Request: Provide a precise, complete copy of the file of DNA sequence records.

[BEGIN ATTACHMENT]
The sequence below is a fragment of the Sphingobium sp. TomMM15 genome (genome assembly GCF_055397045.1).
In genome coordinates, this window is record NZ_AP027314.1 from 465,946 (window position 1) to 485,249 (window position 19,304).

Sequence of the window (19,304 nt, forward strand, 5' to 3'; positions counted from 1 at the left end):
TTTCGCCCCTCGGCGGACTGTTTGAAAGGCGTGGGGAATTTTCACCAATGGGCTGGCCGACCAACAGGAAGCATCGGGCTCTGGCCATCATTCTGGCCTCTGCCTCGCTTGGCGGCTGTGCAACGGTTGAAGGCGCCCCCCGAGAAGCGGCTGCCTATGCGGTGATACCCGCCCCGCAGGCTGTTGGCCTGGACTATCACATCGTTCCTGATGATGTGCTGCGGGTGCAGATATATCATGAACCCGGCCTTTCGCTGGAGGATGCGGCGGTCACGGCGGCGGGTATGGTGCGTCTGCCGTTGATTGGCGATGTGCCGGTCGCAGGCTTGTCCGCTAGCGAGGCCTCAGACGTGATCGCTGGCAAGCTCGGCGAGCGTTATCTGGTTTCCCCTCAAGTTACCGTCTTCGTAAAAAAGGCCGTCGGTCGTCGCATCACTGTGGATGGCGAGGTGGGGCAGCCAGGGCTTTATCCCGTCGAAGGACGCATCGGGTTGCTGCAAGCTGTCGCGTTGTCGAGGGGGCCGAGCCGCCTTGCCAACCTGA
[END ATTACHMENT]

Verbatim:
The sequence below is a fragment of the Sphingobium sp. TomMM15 genome (genome assembly GCF_055397045.1).
In genome coordinates, this window is record NZ_AP027314.1 from 465,946 (window position 1) to 485,249 (window position 19,304).

Sequence of the window (19,304 nt, forward strand, 5' to 3'; positions counted from 1 at the left end):
TTTCGCCCCTCGGCGGACTGTTTGAAAGGCGTGGGGAATTTTCACCAATGGGCTGGCCGACCAACAGGAAGCATCGGGCTCTGGCCATCATTCTGGCCTCTGCCTCGCTTGGCGGCTGTGCAACGGTTGAAGGCGCCCCCCGAGAAGCGGCTGCCTATGCGGTGATACCCGCCCCGCAGGCTGTTGGCCTGGACTATCACATCGTTCCTGATGATGTGCTGCGGGTGCAGATATATCATGAACCCGGCCTTTCGCTGGAGGATGCGGCGGTCACGGCGGCGGGTATGGTGCGTCTGCCGTTGATTGGCGATGTGCCGGTCGCAGGCTTGTCCGCTAGCGAGGCCTCAGACGTGATCGCTGGCAAGCTCGGCGAGCGTTATCTGGTTTCCCCTCAAGTTACCGTCTTCGTAAAAAAGGCCGTCGGTCGTCGCATCACTGTGGATGGCGAGGTGGGGCAGCCAGGGCTTTATCCCGTCGAAGGACGCATCGGGTTGCTGCAAGCTGTCGCGTTGTCGAGGGGGCCGAGCCGCCTTGCCAACCTGA